Consolidated Electronics Company Hopes Its Fortunes Will Take Off With Newly Patented Device

The pieces are falling into place for a small Spokane company called Consolidated Electronics Inc.

Last week, the company announced it has been awarded a patent for its “high-voltage transmission switching apparatus with gas monitoring device.”

Their brainchild may not have a very exciting name, but Allen Ringer and Wendell Satre think the patent will make Consolidated a big moneymaker for its investors.

“Within a few years, I think we’ll see this device in every utility company that has a high voltage system,” says Satre, the retired chairman of Washington Water Power Co. “I think it will become a standard in the industry. There’s no limit on the potential.”

At Consolidated, they don’t call it a “high-voltage transmission switching apparatus with gas monitoring device.” That’s just the government’s name. Its real name is an SM-6. Granted, it’s not a much sexier name, but at least its shorter.

The SM-6 is a monitoring device that keeps track of the temperature of sulfur flouride gas. The gas is used to cool the huge breakers that help regulate the flow of vast quantities of electricity as it is distributed by utility companies. The SM-6 monitors the temperature and pressure of the gas in order to determine its density. If the density drops too much, then the gas can’t cool the breaker adequately and the device is in danger of failure.

“Most of the people in the industry who knew we had a patent applied for scoffed at it,” says Ringer, who is president and chief executive officer of Consolidated. “They said people have been using temperature and pressure to measure gas density forever, and they didn’t think we could get a patent.”

But the patent office determined that the mathematical formulas Consolidated uses to interpret those measurements, and the electronic system within the SM-6 were unique enough to warrant the patent.

Ringer acquired Consolidated, which employs about 15 people, a couple of years ago. It is a subsidiary of Plentech Electronics Inc., a holding company traded on the Vancouver Stock Exchange in British Columbia. The potential of the SM-6 attracted him to the company. It also attracted Satre who is now chairman of Consolidated’s board of directors.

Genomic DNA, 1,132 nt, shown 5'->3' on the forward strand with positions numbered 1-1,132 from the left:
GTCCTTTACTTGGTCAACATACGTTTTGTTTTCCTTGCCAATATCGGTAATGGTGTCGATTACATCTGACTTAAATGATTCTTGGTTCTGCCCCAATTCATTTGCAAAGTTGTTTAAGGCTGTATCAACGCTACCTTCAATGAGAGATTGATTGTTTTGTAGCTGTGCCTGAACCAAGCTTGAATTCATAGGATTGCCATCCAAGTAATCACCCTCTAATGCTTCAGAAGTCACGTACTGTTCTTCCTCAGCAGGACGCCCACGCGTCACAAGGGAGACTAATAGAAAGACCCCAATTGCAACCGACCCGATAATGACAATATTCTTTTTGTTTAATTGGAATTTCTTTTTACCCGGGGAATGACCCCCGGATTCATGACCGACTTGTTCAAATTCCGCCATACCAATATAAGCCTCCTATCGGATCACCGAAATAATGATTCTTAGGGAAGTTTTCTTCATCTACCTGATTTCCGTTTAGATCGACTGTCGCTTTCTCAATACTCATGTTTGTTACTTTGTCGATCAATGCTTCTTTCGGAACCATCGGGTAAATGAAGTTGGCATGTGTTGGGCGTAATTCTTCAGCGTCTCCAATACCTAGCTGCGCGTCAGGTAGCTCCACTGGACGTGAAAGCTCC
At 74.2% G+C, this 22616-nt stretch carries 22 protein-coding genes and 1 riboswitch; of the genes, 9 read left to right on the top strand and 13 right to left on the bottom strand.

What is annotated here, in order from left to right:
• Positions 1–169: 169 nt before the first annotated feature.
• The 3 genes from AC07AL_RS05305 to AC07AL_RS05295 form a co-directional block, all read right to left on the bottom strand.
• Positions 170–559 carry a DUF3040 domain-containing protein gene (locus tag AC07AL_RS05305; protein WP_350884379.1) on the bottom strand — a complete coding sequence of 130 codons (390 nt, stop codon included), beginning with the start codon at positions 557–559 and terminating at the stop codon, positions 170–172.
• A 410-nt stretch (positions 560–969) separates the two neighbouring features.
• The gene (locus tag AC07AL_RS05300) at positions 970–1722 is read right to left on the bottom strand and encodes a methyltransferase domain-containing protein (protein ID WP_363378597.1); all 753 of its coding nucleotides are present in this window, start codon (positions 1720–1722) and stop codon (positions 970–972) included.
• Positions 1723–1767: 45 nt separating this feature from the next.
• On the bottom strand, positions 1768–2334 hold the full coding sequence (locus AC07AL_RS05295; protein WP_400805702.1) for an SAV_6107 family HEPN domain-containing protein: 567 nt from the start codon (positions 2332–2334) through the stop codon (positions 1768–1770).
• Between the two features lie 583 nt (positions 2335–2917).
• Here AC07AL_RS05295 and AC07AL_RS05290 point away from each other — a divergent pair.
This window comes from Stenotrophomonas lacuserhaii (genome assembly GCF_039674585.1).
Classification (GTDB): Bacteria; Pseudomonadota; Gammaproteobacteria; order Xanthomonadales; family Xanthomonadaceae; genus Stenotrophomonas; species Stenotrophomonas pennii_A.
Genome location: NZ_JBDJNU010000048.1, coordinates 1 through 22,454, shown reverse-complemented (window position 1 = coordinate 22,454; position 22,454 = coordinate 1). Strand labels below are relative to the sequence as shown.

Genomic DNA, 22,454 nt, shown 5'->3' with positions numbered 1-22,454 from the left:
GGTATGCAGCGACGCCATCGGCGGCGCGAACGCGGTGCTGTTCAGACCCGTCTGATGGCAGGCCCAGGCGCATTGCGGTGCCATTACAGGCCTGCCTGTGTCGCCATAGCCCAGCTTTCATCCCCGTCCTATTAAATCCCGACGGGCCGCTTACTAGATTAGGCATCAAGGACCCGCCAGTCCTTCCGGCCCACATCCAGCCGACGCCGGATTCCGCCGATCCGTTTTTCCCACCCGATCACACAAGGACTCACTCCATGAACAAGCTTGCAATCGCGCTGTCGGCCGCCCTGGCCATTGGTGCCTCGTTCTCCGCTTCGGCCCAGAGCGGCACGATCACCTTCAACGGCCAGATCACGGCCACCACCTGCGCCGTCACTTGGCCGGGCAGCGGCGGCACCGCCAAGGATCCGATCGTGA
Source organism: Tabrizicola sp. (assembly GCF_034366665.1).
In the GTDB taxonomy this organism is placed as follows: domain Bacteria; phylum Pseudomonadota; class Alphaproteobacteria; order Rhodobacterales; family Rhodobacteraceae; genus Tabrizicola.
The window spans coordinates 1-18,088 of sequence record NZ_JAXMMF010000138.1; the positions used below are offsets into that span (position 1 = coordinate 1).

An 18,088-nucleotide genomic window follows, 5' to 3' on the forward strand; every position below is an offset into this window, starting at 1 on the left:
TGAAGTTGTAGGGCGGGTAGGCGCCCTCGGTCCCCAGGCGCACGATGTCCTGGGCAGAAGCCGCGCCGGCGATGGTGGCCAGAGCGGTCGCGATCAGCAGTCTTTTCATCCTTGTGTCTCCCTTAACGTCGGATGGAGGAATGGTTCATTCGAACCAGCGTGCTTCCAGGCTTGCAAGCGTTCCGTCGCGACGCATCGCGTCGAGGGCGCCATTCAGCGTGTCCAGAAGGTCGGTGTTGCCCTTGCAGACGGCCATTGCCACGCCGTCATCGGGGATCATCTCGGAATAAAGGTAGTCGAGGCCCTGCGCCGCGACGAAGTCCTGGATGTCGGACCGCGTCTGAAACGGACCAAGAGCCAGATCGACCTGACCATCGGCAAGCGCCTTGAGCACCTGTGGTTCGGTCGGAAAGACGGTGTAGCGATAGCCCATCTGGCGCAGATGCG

In addition, Satre is taking over the interim presidency of another Plentech subsidiary, Adept Engineering, which also figures in the SM-6’s future.

Adept is a small company that assembles electronic circuit boards. It is also the manufacturer of the SM-6.

“Wendell suggested to us,” Ringer explains, “that come the day this thing (the SM-6) takes off, we’d better be able to manufacture it on our own. That’s why we sought out and acquired Adept.”

Consolidated convinced a few utility companies to test the SM-6 a couple of years ago. They liked what they saw, and the interest in the device has slowly gathered momentum.

More than 40 utilities have bought a total of 400 of them, Ringer said. “The Western Area Power Authority, which is a federal utility, has bought 135 and has indicated they will buy 300 or 400 more over the next few years,” he added.

In fiscal 1994, the company lost $1.8 million, in Canadian dollars, Ringer said. During the first six months of the current fiscal year, it has cut those losses to about $320,000 on sales of $2.4 million.

Consolidated’s officers hope that as utilities try out the SM-6 and see its value, they will ask for it to be included in all their new orders. That will attract the attention of original equipment manufacturers, who will hopefully begin building them into the breakers.

And with the newly-won patent, those companies will have to strike licensing agreements with Consolidated.

One “very large” company in the utility industry has put a lot of money into developing a device to monitor all aspects of gas-cooled breakers, Ringer says.

“They’ve already acknowledged that our patent is in the way of their finalizing that development,” he adds. “We are going to talk to them very soon about how we can resolve that problem.” The patent is also paving the way for international licensing agreements, Ringer says.

If the device does, indeed, become standard in the utility industry, the financial potential for Consolidated and Adept is huge.

And the company is already anticipating what its customers will want next. Scott Hamilton, Consolidated’s chief operations officer, says the company is working on endowing the SM-6 with an artificial intelligence system that will be able to predict well in advance when a breaker’s gas cooling system is going to need maintenance.

“Predictive maintenance” rather than “reactive maintenance” is what Hamilton calls it.

“It will help a utility control its costs and manage its labor resources better,” Hamilton says.

When they get to that point, they ought to at least think up a better name.

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